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LOCKPORT – The attorney for a North Carolina woman charged as an accomplice in a Niagara Falls homicide said Monday in Niagara County Court that negotiations for a plea bargain are underway.

County Judge Matthew J. Murphy III adjourned the case until Feb. 18 and in the meantime allowed Cammesoa M. Williams, 42, to travel to Winston-Salem, N.C., for five days to visit her 13-year-old son.

Williams is free on a $5,000 bail bond but hasn’t been allowed to leave Niagara County since her arrest in connection with the Sept. 28 shooting death of her friend Tijuana Davis, 39, in the victim’s North Avenue home.

Williams’ boyfriend, Richard H. Moore, 50, of Winston-Salem, is charged with second-degree murder.

Attorneys in the case said at the Nov. 19 arraignment that Williams did not shoot Davis; she was allegedly shot once by Moore, who is in the County Jail in lieu of $300,000 bail.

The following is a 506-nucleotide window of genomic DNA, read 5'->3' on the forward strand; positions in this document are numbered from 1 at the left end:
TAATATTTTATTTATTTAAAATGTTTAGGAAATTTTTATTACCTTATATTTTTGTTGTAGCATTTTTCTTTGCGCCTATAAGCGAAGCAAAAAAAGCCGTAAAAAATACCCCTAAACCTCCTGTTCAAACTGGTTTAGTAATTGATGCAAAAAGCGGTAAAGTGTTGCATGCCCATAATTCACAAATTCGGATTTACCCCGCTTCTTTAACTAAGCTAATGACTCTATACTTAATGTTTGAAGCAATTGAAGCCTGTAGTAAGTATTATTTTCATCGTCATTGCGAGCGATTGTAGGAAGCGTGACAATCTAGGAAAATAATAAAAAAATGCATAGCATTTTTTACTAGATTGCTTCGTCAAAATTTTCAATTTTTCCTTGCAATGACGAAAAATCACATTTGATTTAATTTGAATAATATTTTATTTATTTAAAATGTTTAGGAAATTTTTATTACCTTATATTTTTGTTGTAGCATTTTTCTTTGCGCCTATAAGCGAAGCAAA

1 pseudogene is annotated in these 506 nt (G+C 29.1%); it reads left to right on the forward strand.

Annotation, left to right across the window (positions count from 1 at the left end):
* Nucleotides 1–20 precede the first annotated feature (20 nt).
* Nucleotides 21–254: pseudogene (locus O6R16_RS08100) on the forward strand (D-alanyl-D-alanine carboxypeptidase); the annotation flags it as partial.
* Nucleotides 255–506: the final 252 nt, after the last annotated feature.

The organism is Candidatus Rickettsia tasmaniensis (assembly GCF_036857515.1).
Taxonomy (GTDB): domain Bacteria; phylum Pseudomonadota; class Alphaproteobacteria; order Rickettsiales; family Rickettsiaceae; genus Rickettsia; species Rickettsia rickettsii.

Williams did fire a shot after Davis was already down, but it struck the wall, not the woman, prosecutors said.

Williams, a Lockport native, and Moore were in town to attend the wedding of Williams’ cousin, and they were expecting to stay with Davis until an argument erupted with fatal consequences.

Williams’ attorney, Herbert L. Greenman, said he’s been talking to Deputy District Attorney Doreen M. Hoffmann about a “pretrial resolution” for Williams, who is charged with second-degree criminal possession of a weapon.

“We’re not there yet,” Greenman said. “It makes sense there would be one sooner rather than later.”

Hoffmann said she hasn’t talked to Davis’ family yet about a plea deal.

Murphy said he would allow Williams to travel back to North Carolina for five days as long as a plan acceptable to him and Williams’ probation officer was worked out. He warned Williams that if she didn’t return, she would undoubtedly be caught and brought back to Lockport to face the court.

Meanwhile, Moore may lose his public defender because of a complicated conflict-of-interest situation. Assistant Public Defender Michael E. Benedict said Rodney Giove, a former public defender now working with the county Conflict Defender’s Office, is expected to rejoin the public defender’s staff in the next month or two.

Giove once represented a witness against Moore in a civil case some years ago, Benedict said, and it was unclear if Moore could waive that conflict. If he can’t, or won’t, he needs another attorney.

Murphy ordered the sides to return to court Friday to report on whether Moore needs to change lawyers.

email: tprohaska@buffnews.com